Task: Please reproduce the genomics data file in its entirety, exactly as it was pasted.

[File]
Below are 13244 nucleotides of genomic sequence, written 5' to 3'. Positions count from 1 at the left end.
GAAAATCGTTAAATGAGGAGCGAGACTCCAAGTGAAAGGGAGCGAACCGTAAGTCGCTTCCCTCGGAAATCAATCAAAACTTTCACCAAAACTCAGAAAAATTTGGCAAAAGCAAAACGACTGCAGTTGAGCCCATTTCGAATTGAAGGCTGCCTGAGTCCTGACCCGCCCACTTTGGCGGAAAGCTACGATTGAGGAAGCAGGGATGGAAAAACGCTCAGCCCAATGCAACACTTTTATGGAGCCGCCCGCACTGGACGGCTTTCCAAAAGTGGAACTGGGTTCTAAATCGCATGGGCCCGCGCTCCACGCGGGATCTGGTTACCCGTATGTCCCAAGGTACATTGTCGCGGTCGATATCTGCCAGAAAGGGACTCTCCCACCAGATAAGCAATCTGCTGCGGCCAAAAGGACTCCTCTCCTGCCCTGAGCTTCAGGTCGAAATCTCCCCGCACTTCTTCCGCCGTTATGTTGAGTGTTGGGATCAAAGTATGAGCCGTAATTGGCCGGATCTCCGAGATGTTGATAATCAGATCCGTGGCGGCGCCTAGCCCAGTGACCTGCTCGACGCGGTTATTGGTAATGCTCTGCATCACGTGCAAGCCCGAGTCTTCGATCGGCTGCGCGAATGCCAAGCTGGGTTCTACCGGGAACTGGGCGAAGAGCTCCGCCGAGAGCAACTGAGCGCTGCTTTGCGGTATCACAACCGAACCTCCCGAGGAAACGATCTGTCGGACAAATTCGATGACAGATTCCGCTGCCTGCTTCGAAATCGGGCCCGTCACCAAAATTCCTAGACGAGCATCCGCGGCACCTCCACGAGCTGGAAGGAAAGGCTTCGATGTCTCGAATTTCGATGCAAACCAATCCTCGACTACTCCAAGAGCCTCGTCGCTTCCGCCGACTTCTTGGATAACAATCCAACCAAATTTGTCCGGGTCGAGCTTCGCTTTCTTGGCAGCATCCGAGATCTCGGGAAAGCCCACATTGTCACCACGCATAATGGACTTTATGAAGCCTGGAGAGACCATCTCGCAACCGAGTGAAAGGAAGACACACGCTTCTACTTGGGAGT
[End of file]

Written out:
Below are 13244 nucleotides of genomic sequence, written 5' to 3'. Positions count from 1 at the left end.
GAAAATCGTTAAATGAGGAGCGAGACTCCAAGTGAAAGGGAGCGAACCGTAAGTCGCTTCCCTCGGAAATCAATCAAAACTTTCACCAAAACTCAGAAAAATTTGGCAAAAGCAAAACGACTGCAGTTGAGCCCATTTCGAATTGAAGGCTGCCTGAGTCCTGACCCGCCCACTTTGGCGGAAAGCTACGATTGAGGAAGCAGGGATGGAAAAACGCTCAGCCCAATGCAACACTTTTATGGAGCCGCCCGCACTGGACGGCTTTCCAAAAGTGGAACTGGGTTCTAAATCGCATGGGCCCGCGCTCCACGCGGGATCTGGTTACCCGTATGTCCCAAGGTACATTGTCGCGGTCGATATCTGCCAGAAAGGGACTCTCCCACCAGATAAGCAATCTGCTGCGGCCAAAAGGACTCCTCTCCTGCCCTGAGCTTCAGGTCGAAATCTCCCCGCACTTCTTCCGCCGTTATGTTGAGTGTTGGGATCAAAGTATGAGCCGTAATTGGCCGGATCTCCGAGATGTTGATAATCAGATCCGTGGCGGCGCCTAGCCCAGTGACCTGCTCGACGCGGTTATTGGTAATGCTCTGCATCACGTGCAAGCCCGAGTCTTCGATCGGCTGCGCGAATGCCAAGCTGGGTTCTACCGGGAACTGGGCGAAGAGCTCCGCCGAGAGCAACTGAGCGCTGCTTTGCGGTATCACAACCGAACCTCCCGAGGAAACGATCTGTCGGACAAATTCGATGACAGATTCCGCTGCCTGCTTCGAAATCGGGCCCGTCACCAAAATTCCTAGACGAGCATCCGCGGCACCTCCACGAGCTGGAAGGAAAGGCTTCGATGTCTCGAATTTCGATGCAAACCAATCCTCGACTACTCCAAGAGCCTCGTCGCTTCCGCCGACTTCTTGGATAACAATCCAACCAAATTTGTCCGGGTCGAGCTTCGCTTTCTTGGCAGCATCCGAGATCTCGGGAAAGCCCACATTGTCACCACGCATAATGGACTTTATGAAGCCTGGAGAGACCATCTCGCAACCGAGTGAAAGGAAGACACACGCTTCTACTTGGGAGT